For all their extravagance, Hollywood’s large sets, stylised performances and formalised genres often felt like an especially thin layer. Even in the mystery film, a genre that, in theory, is the most concerned with narrative. Most of the time the plots made no sense; they were impossible to follow because they weren’t meant to be. They created momentum between the scenes, the moments that we actually engaged with. The best example being The Big Sleep, a film that is as pleasurable as it is incoherent; even the author of the original novel didn’t understand the ending. Howard Hawks’ film of sparking chemistry and straight-forward beauty “made us aware”, Pauline Kael wrote in Kiss Kiss, Bang Bang, “how little we often had cared about the ridiculously complicated plots”.
Few understood this as well as the people making martial arts movies in Hong Kong through the ’70s and ’80s. The action sequences were sometimes shot over months, while plots were generally contrived later and filmed quickly after the real work was done. The thrill of seeing bodies in motion – an intricate and artful evolution of the Edison films of athletics and weightlifting – was the entire point. That’s why they so often end seconds, frames after the last enemy is defeated.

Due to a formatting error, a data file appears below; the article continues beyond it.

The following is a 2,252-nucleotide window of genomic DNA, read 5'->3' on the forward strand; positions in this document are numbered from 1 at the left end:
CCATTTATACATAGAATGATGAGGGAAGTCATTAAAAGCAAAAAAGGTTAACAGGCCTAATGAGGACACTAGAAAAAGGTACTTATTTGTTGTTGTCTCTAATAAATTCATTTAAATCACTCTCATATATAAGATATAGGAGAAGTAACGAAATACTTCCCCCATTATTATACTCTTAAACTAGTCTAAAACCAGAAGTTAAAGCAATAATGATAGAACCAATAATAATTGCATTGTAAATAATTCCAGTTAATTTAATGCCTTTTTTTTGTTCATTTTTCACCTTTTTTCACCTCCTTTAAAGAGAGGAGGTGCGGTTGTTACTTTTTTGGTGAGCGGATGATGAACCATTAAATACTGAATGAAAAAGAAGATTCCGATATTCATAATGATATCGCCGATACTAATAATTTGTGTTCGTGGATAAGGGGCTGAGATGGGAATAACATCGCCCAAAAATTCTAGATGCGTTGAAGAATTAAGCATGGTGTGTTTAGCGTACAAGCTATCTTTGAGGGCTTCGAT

Lau Kar-leung, one of the geniuses of their system, made a joke of this in his 1979 masterpiece Dirty Ho: once the lower class Ho has escorted Wang, a disguised prince (a perfect excuse for a fight scene where he puppets someone else’s body to keep his identity hidden) to the Emperor’s palace, before finding out who is next to be crowned, the prince grabs our hero and throws him out, and us along with him. It simply does not matter. The film doesn’t even last long enough for Ho to hit the ground; it ends in motion.